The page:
Video services

Discovery Prez: New 3D Net Will Need 6MHz

Cable operators will need to dedicate 6MHz of bandwidth -- equal to a full analog channel -- in order to carry an upcoming, full-time 3D network from Discovery Communications Inc. (Nasdaq: DISCA, DISCB, DISCK), Sony Corp. of America , and IMAX Corp., executives suggested late Tuesday. (See Discovery, Sony, IMAX Team for 3DTV.)

However, the unnamed channel, which is scheduled to launch in 2011 and be delivered in MPEG-4, would demand the same amount of bandwidth as a high-definition channel, according to Discovery president David Zaslav, who said he’ll begin shopping the channel to cable and satellite distributors on Wednesday.

Those statements, however, do raise questions about how much bandwidth the new network will truly require. Depending on channel mixes, MSOs tend to multiplex up to three MPEG-2 high-definition television channels into one 6MHz slot, though a new breed of encoders from suppliers such as Arris Group Inc. (Nasdaq: ARRS) are promising capacities that allow 4:1 HD compression. Although Discovery says its new 3D channel will demand the same amount of spectrum as a regular HD feed, the suggestion that the network will require a full 6MHz channel, which holds about 38Mbit/s of data, appears to indicate that it will require much more bandwidth headroom than a traditional 2D HD network does now.

If the new network will really require a full 6MHz, it probably won't be an easy sell early on. Although Comcast Corp. (Nasdaq: CMCSA, CMCSK), Time Warner Cable Inc. (NYSE: TWC), and other MSOs are using tools like analog reclamation and switched digital video (SDV) to free up bandwidth for more HD channels and services like Docsis 3.0, they still don't have much spectrum sitting idle for a new service that will likely benefit a relatively small batch of consumers during the budding days of 3DTV. (See Comcast's $1B Bandwidth Plan .)

Discovery founder John Hendricks said he expects the channel will be popular immediately with early adopters, but allowed that it will be several years before 3DTV reaches a mass market audience.

“I’m convinced that in five to 10 years from now we’ll see a mass rollout of this,” Hendricks said on a conference call with reporters Tuesday. He repeatedly described the experience of 3DTV as “closer to reality” television.

Hendricks noted that there are 5 million homes that are viewed as early adopters in the United States, which he said “will go after 3D very quickly in the next 24 to 36 months.” About 20 million affluent homes will “come out pretty quickly” after the early adopters, he added.

Zaslav said Discovery, Sony, and IMAX are banking on consumers that buy the new 3DTVs on display this week at the Consumer Electronics Show in Las Vegas to help drive carriage deals for the channel. “They [3DTV owners] will call their distributor,” Zaslav predicted.

Zaslav wouldn’t detail the programming strategy for the network, other than noting that it will be a “general entertainment channel.”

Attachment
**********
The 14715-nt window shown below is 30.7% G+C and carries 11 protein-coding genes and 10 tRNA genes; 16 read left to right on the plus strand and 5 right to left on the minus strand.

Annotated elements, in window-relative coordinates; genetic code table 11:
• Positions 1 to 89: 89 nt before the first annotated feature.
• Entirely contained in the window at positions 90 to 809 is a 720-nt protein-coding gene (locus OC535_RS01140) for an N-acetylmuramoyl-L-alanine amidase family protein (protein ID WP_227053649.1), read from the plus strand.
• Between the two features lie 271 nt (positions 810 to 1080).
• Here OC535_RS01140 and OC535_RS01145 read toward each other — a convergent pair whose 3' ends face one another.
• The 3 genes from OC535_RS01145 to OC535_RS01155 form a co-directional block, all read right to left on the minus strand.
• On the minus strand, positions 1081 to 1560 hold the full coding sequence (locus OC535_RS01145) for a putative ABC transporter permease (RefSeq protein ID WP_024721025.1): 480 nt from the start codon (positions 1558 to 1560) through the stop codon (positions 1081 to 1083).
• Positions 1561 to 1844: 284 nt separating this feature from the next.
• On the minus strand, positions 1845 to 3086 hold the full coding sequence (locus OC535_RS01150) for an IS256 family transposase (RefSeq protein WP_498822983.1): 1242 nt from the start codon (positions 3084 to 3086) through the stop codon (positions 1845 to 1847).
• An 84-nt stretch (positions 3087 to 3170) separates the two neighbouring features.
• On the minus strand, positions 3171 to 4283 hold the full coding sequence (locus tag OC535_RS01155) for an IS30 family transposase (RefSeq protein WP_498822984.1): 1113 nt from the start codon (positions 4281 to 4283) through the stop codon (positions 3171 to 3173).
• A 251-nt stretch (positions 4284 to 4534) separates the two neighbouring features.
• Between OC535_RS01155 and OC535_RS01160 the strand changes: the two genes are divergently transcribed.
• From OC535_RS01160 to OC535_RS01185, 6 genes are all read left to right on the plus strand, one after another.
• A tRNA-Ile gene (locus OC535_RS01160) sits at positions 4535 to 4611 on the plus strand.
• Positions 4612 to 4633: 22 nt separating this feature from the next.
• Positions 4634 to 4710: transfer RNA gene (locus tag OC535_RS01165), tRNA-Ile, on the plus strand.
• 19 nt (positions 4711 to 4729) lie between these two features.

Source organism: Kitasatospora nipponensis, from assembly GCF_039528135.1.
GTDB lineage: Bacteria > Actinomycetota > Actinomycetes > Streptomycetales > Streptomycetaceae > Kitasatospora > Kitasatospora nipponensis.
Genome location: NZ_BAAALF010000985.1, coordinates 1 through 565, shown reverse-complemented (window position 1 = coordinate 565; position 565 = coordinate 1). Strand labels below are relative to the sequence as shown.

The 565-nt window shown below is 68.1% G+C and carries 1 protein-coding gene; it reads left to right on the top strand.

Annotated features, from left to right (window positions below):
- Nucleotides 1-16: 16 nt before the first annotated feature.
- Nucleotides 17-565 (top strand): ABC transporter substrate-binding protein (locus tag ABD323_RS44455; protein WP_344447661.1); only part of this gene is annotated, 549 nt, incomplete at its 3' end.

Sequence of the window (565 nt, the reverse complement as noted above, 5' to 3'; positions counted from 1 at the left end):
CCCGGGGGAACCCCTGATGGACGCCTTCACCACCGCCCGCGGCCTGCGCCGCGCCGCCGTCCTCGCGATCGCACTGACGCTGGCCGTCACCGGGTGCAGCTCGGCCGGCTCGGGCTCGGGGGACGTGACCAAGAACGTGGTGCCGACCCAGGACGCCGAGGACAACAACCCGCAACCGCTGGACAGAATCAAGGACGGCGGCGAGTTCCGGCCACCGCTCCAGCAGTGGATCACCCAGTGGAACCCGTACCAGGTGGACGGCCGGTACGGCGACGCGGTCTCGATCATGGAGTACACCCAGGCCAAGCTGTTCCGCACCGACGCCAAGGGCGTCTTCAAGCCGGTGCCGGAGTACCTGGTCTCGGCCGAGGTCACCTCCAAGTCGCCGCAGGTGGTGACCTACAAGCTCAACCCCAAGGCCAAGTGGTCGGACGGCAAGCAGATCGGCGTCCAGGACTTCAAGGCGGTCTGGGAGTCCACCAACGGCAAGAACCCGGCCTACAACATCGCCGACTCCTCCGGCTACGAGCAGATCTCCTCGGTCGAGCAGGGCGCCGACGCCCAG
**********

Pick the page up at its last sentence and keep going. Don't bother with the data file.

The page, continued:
In Tuesday's announcement, the companies said that the channel would include motion pictures. While IMAX CEO Richard Gelfond pointed to the box office success of Avatar, and noted that Hollywood studios have an additional 30 3D movies in development, he didn’t say whether the channel would bid on Avatar when 20th Century Fox shops the box office hit to cable networks.

The new network -- which Sony hopes will help spur sales of 3DTVs and other electronics -- will also feature natural history, space, exploration, adventure, engineering, children’s, and science and technology programming.

Special glasses will be required
Subscribers will need to wear 3D glasses in order to see the programming the way it’s supposed to be viewed, but Sony CEO Howard Stringer said he sees the day when viewers will be able to watch 3D programming without the glasses. “It’s clearly on the horizon,” Stringer said.

The Discovery, Sony, and IMAX executives didn’t say whether they’ll offer 3D video-on-demand programming to MSOs through their joint venture.

Discovery, Sony, and IMAX said they are equal partners in the venture, and they plan to eventually explore international distribution for 3D programming. Zaslav and Discovery’s team will run affiliate sales and technical support for the channel, which will be packaged with Discovery’s portfolio of 13 U.S. networks.

Sony said it will provide advertising and sponsorship sales support, and that it will look to license TV rights to current and future 3D feature films, music-related 3D content, and game-related 3D content. It’ll also promote the channel at retail stores.

IMAX said it will license TV rights to future 3D films, and that it will promote the channel at its U.S. theaters. It will also supply 3D technology and patents to the venture.

— Steve Donohue, Special to Cable Digital News

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